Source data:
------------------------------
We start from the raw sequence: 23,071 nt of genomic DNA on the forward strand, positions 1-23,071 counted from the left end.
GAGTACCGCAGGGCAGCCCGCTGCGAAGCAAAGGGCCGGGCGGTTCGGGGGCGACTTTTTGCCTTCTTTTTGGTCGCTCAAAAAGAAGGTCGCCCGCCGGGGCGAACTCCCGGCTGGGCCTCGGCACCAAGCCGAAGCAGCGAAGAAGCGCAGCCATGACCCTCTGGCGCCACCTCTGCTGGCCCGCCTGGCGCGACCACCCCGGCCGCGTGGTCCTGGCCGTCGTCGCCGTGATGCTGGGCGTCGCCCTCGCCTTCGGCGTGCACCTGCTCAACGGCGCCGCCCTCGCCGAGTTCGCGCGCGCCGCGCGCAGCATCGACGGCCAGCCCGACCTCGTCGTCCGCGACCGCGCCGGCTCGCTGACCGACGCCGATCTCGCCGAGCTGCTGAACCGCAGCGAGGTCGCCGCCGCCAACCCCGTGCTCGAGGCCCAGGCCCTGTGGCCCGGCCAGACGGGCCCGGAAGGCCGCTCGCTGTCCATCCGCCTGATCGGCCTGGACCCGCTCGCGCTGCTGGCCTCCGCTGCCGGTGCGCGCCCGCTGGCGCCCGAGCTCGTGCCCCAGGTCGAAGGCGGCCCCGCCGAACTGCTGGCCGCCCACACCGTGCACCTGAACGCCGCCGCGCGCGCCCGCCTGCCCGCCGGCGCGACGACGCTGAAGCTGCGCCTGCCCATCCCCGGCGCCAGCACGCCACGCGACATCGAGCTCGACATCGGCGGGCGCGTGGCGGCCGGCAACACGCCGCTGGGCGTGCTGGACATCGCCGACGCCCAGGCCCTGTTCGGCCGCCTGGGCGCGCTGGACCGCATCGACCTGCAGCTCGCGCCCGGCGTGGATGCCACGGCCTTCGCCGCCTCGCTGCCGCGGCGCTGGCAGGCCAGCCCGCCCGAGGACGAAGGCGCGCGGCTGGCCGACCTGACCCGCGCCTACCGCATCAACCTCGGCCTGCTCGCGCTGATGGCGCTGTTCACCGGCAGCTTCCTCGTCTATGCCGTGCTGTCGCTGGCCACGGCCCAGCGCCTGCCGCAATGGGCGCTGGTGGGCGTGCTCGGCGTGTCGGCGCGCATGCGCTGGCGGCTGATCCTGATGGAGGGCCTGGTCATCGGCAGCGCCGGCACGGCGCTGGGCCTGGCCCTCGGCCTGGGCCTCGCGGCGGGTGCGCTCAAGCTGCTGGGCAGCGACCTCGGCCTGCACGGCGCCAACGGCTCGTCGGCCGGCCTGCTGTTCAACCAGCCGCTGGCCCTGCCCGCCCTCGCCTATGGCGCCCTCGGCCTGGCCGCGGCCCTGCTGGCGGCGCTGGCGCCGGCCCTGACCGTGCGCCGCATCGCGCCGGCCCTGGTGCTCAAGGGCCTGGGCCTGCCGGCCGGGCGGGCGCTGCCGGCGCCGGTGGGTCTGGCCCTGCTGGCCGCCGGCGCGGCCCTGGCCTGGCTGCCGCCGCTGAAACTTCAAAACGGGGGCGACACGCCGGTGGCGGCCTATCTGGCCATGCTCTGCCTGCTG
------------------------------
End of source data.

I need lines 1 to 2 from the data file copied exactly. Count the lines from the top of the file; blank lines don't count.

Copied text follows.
We start from the raw sequence: 23,071 nt of genomic DNA on the forward strand, positions 1-23,071 counted from the left end.
GAGTACCGCAGGGCAGCCCGCTGCGAAGCAAAGGGCCGGGCGGTTCGGGGGCGACTTTTTGCCTTCTTTTTGGTCGCTCAAAAAGAAGGTCGCCCGCCGGGGCGAACTCCCGGCTGGGCCTCGGCACCAAGCCGAAGCAGCGAAGAAGCGCAGCCATGACCCTCTGGCGCCACCTCTGCTGGCCCGCCTGGCGCGACCACCCCGGCCGCGTGGTCCTGGCCGTCGTCGCCGTGATGCTGGGCGTCGCCCTCGCCTTCGGCGTGCACCTGCTCAACGGCGCCGCCCTCGCCGAGTTCGCGCGCGCCGCGCGCAGCATCGACGGCCAGCCCGACCTCGTCGTCCGCGACCGCGCCGGCTCGCTGACCGACGCCGATCTCGCCGAGCTGCTGAACCGCAGCGAGGTCGCCGCCGCCAACCCCGTGCTCGAGGCCCAGGCCCTGTGGCCCGGCCAGACGGGCCCGGAAGGCCGCTCGCTGTCCATCCGCCTGATCGGCCTGGACCCGCTCGCGCTGCTGGCCTCCGCTGCCGGTGCGCGCCCGCTGGCGCCCGAGCTCGTGCCCCAGGTCGAAGGCGGCCCCGCCGAACTGCTGGCCGCCCACACCGTGCACCTGAACGCCGCCGCGCGCGCCCGCCTGCCCGCCGGCGCGACGACGCTGAAGCTGCGCCTGCCCATCCCCGGCGCCAGCACGCCACGCGACATCGAGCTCGACATCGGCGGGCGCGTGGCGGCCGGCAACACGCCGCTGGGCGTGCTGGACATCGCCGACGCCCAGGCCCTGTTCGGCCGCCTGGGCGCGCTGGACCGCATCGACCTGCAGCTCGCGCCCGGCGTGGATGCCACGGCCTTCGCCGCCTCGCTGCCGCGGCGCTGGCAGGCCAGCCCGCCCGAGGACGAAGGCGCGCGGCTGGCCGACCTGACCCGCGCCTACCGCATCAACCTCGGCCTGCTCGCGCTGATGGCGCTGTTCACCGGCAGCTTCCTCGTCTATGCCGTGCTGTCGCTGGCCACGGCCCAGCGCCTGCCGCAATGGGCGCTGGTGGGCGTGCTCGGCGTGTCGGCGCGCATGCGCTGGCGGCTGATCCTGATGGAGGGCCTGGTCATCGGCAGCGCCGGCACGGCGCTGGGCCTGGCCCTCGGCCTGGGCCTCGCGGCGGGTGCGCTCAAGCTGCTGGGCAGCGACCTCGGCCTGCACGGCGCCAACGGCTCGTCGGCCGGCCTGCTGTTCAACCAGCCGCTGGCCCTGCCCGCCCTCGCCTATGGCGCCCTCGGCCTGGCCGCGGCCCTGCTGGCGGCGCTGGCGCCGGCCCTGACCGTGCGCCGCATCGCGCCGGCCCTGGTGCTCAAGGGCCTGGGCCTGCCGGCCGGGCGGGCGCTGCCGGCGCCGGTGGGTCTGGCCCTGCTGGCCGCCGGCGCGGCCCTGGCCTGGCTGCCGCCGCTGAAACTTCAAAACGGGGGCGACACGCCGGTGGCGGCCTATCTGGCCATGCTCTGCCTGCTG